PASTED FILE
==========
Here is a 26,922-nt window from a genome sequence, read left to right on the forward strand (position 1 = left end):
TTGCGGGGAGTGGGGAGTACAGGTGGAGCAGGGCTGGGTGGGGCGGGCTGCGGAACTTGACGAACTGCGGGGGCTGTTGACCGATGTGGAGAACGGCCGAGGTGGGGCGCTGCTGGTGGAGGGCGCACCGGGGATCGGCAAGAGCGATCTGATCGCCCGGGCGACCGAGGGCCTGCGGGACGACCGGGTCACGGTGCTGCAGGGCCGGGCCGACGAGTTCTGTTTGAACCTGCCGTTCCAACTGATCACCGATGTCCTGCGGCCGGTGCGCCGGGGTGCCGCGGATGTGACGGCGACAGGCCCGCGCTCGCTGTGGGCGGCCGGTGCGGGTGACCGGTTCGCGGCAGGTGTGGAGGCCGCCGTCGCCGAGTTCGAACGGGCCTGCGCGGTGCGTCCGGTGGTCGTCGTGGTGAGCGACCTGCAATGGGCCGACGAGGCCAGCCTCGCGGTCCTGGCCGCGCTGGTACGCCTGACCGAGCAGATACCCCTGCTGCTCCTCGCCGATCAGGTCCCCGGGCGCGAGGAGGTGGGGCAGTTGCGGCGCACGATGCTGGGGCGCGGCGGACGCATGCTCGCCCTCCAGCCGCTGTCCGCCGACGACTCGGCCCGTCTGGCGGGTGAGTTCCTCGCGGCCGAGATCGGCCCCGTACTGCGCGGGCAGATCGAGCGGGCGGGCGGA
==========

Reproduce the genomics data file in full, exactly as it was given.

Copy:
Here is a 26,922-nt window from a genome sequence, read left to right on the forward strand (position 1 = left end):
TTGCGGGGAGTGGGGAGTACAGGTGGAGCAGGGCTGGGTGGGGCGGGCTGCGGAACTTGACGAACTGCGGGGGCTGTTGACCGATGTGGAGAACGGCCGAGGTGGGGCGCTGCTGGTGGAGGGCGCACCGGGGATCGGCAAGAGCGATCTGATCGCCCGGGCGACCGAGGGCCTGCGGGACGACCGGGTCACGGTGCTGCAGGGCCGGGCCGACGAGTTCTGTTTGAACCTGCCGTTCCAACTGATCACCGATGTCCTGCGGCCGGTGCGCCGGGGTGCCGCGGATGTGACGGCGACAGGCCCGCGCTCGCTGTGGGCGGCCGGTGCGGGTGACCGGTTCGCGGCAGGTGTGGAGGCCGCCGTCGCCGAGTTCGAACGGGCCTGCGCGGTGCGTCCGGTGGTCGTCGTGGTGAGCGACCTGCAATGGGCCGACGAGGCCAGCCTCGCGGTCCTGGCCGCGCTGGTACGCCTGACCGAGCAGATACCCCTGCTGCTCCTCGCCGATCAGGTCCCCGGGCGCGAGGAGGTGGGGCAGTTGCGGCGCACGATGCTGGGGCGCGGCGGACGCATGCTCGCCCTCCAGCCGCTGTCCGCCGACGACTCGGCCCGTCTGGCGGGTGAGTTCCTCGCGGCCGAGATCGGCCCCGTACTGCGCGGGCAGATCGAGCGGGCGGGCGGA